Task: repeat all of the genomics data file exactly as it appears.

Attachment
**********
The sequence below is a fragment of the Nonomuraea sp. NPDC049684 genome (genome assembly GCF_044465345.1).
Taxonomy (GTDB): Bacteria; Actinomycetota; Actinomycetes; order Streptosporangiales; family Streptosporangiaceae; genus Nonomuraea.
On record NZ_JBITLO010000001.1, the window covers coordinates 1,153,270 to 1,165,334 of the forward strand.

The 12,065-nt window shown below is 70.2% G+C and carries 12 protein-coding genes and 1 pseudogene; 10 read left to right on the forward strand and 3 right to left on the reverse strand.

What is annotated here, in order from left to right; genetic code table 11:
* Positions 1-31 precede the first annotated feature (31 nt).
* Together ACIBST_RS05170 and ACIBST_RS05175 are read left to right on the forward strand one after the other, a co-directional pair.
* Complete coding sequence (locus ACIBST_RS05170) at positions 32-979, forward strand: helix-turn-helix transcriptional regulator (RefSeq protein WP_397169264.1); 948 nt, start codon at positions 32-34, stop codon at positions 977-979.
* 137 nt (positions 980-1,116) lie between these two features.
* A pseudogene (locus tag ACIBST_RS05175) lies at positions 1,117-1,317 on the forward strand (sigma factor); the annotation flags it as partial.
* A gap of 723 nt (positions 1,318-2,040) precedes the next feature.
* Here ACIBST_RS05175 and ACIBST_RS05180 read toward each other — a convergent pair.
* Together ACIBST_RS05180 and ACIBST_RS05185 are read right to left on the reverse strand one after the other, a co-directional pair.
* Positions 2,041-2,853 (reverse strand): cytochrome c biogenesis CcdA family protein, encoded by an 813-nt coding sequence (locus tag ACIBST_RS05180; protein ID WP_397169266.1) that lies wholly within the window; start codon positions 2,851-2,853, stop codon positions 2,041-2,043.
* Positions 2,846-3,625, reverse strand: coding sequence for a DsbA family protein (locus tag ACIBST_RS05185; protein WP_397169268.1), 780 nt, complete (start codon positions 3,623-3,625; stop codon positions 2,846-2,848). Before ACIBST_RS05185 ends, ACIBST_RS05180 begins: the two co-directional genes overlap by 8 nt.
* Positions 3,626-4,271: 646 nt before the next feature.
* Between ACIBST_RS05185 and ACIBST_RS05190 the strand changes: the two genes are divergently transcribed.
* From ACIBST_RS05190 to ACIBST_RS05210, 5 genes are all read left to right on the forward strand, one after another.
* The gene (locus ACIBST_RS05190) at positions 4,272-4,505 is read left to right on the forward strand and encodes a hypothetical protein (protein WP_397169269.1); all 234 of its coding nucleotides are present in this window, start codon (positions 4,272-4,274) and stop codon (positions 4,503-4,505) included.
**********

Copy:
The sequence below is a fragment of the Nonomuraea sp. NPDC049684 genome (genome assembly GCF_044465345.1).
Taxonomy (GTDB): Bacteria; Actinomycetota; Actinomycetes; order Streptosporangiales; family Streptosporangiaceae; genus Nonomuraea.
On record NZ_JBITLO010000001.1, the window covers coordinates 1,153,270 to 1,165,334 of the forward strand.

The 12,065-nt window shown below is 70.2% G+C and carries 12 protein-coding genes and 1 pseudogene; 10 read left to right on the forward strand and 3 right to left on the reverse strand.

What is annotated here, in order from left to right; genetic code table 11:
* Positions 1-31 precede the first annotated feature (31 nt).
* Together ACIBST_RS05170 and ACIBST_RS05175 are read left to right on the forward strand one after the other, a co-directional pair.
* Complete coding sequence (locus ACIBST_RS05170) at positions 32-979, forward strand: helix-turn-helix transcriptional regulator (RefSeq protein WP_397169264.1); 948 nt, start codon at positions 32-34, stop codon at positions 977-979.
* 137 nt (positions 980-1,116) lie between these two features.
* A pseudogene (locus tag ACIBST_RS05175) lies at positions 1,117-1,317 on the forward strand (sigma factor); the annotation flags it as partial.
* A gap of 723 nt (positions 1,318-2,040) precedes the next feature.
* Here ACIBST_RS05175 and ACIBST_RS05180 read toward each other — a convergent pair.
* Together ACIBST_RS05180 and ACIBST_RS05185 are read right to left on the reverse strand one after the other, a co-directional pair.
* Positions 2,041-2,853 (reverse strand): cytochrome c biogenesis CcdA family protein, encoded by an 813-nt coding sequence (locus tag ACIBST_RS05180; protein ID WP_397169266.1) that lies wholly within the window; start codon positions 2,851-2,853, stop codon positions 2,041-2,043.
* Positions 2,846-3,625, reverse strand: coding sequence for a DsbA family protein (locus tag ACIBST_RS05185; protein WP_397169268.1), 780 nt, complete (start codon positions 3,623-3,625; stop codon positions 2,846-2,848). Before ACIBST_RS05185 ends, ACIBST_RS05180 begins: the two co-directional genes overlap by 8 nt.
* Positions 3,626-4,271: 646 nt before the next feature.
* Between ACIBST_RS05185 and ACIBST_RS05190 the strand changes: the two genes are divergently transcribed.
* From ACIBST_RS05190 to ACIBST_RS05210, 5 genes are all read left to right on the forward strand, one after another.
* The gene (locus ACIBST_RS05190) at positions 4,272-4,505 is read left to right on the forward strand and encodes a hypothetical protein (protein WP_397169269.1); all 234 of its coding nucleotides are present in this window, start codon (positions 4,272-4,274) and stop codon (positions 4,503-4,505) included.